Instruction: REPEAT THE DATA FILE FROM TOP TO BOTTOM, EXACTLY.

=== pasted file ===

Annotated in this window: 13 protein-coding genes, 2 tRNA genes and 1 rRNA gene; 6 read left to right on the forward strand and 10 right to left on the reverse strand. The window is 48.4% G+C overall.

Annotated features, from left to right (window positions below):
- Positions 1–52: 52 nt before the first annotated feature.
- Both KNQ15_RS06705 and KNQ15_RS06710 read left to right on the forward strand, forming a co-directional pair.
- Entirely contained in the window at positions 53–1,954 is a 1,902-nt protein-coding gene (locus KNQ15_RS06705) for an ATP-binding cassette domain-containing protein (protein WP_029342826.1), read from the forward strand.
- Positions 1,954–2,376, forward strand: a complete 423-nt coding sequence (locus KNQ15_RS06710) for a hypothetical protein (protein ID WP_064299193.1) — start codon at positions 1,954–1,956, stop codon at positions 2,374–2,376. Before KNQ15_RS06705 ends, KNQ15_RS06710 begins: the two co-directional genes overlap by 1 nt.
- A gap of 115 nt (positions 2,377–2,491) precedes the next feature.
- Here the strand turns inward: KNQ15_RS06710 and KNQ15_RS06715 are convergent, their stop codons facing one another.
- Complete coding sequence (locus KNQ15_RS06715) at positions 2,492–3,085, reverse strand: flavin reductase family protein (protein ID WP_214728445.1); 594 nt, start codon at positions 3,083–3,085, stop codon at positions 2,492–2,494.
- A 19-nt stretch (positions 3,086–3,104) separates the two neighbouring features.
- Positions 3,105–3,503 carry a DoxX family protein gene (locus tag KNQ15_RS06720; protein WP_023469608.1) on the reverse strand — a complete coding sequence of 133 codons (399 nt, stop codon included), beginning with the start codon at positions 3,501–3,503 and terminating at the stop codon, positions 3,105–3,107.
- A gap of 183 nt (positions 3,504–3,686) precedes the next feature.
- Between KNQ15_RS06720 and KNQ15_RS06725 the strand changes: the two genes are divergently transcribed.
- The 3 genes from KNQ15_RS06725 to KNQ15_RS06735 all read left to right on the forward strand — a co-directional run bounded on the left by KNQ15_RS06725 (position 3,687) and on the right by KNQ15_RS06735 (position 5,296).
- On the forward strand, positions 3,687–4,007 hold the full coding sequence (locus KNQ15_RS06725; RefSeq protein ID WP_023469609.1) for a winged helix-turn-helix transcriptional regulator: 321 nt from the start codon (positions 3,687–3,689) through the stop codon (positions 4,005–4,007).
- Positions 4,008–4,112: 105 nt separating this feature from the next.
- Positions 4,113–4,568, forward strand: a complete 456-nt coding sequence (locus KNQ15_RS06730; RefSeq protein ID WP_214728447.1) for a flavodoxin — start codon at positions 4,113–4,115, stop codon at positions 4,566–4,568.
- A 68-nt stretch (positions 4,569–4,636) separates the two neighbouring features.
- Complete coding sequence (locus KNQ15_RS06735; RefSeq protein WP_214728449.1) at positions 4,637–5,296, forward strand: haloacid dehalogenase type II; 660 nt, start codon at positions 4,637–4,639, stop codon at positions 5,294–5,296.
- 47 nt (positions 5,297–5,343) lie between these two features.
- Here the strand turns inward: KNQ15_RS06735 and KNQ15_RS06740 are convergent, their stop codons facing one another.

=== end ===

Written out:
Annotated in this window: 13 protein-coding genes, 2 tRNA genes and 1 rRNA gene; 6 read left to right on the forward strand and 10 right to left on the reverse strand. The window is 48.4% G+C overall.

Annotated features, from left to right (window positions below):
- Positions 1–52: 52 nt before the first annotated feature.
- Both KNQ15_RS06705 and KNQ15_RS06710 read left to right on the forward strand, forming a co-directional pair.
- Entirely contained in the window at positions 53–1,954 is a 1,902-nt protein-coding gene (locus KNQ15_RS06705) for an ATP-binding cassette domain-containing protein (protein WP_029342826.1), read from the forward strand.
- Positions 1,954–2,376, forward strand: a complete 423-nt coding sequence (locus KNQ15_RS06710) for a hypothetical protein (protein ID WP_064299193.1) — start codon at positions 1,954–1,956, stop codon at positions 2,374–2,376. Before KNQ15_RS06705 ends, KNQ15_RS06710 begins: the two co-directional genes overlap by 1 nt.
- A gap of 115 nt (positions 2,377–2,491) precedes the next feature.
- Here the strand turns inward: KNQ15_RS06710 and KNQ15_RS06715 are convergent, their stop codons facing one another.
- Complete coding sequence (locus KNQ15_RS06715) at positions 2,492–3,085, reverse strand: flavin reductase family protein (protein ID WP_214728445.1); 594 nt, start codon at positions 3,083–3,085, stop codon at positions 2,492–2,494.
- A 19-nt stretch (positions 3,086–3,104) separates the two neighbouring features.
- Positions 3,105–3,503 carry a DoxX family protein gene (locus tag KNQ15_RS06720; protein WP_023469608.1) on the reverse strand — a complete coding sequence of 133 codons (399 nt, stop codon included), beginning with the start codon at positions 3,501–3,503 and terminating at the stop codon, positions 3,105–3,107.
- A gap of 183 nt (positions 3,504–3,686) precedes the next feature.
- Between KNQ15_RS06720 and KNQ15_RS06725 the strand changes: the two genes are divergently transcribed.
- The 3 genes from KNQ15_RS06725 to KNQ15_RS06735 all read left to right on the forward strand — a co-directional run bounded on the left by KNQ15_RS06725 (position 3,687) and on the right by KNQ15_RS06735 (position 5,296).
- On the forward strand, positions 3,687–4,007 hold the full coding sequence (locus KNQ15_RS06725; RefSeq protein ID WP_023469609.1) for a winged helix-turn-helix transcriptional regulator: 321 nt from the start codon (positions 3,687–3,689) through the stop codon (positions 4,005–4,007).
- Positions 4,008–4,112: 105 nt separating this feature from the next.
- Positions 4,113–4,568, forward strand: a complete 456-nt coding sequence (locus KNQ15_RS06730; RefSeq protein ID WP_214728447.1) for a flavodoxin — start codon at positions 4,113–4,115, stop codon at positions 4,566–4,568.
- A 68-nt stretch (positions 4,569–4,636) separates the two neighbouring features.
- Complete coding sequence (locus KNQ15_RS06735; RefSeq protein WP_214728449.1) at positions 4,637–5,296, forward strand: haloacid dehalogenase type II; 660 nt, start codon at positions 4,637–4,639, stop codon at positions 5,294–5,296.
- 47 nt (positions 5,297–5,343) lie between these two features.
- Here the strand turns inward: KNQ15_RS06735 and KNQ15_RS06740 are convergent, their stop codons facing one another.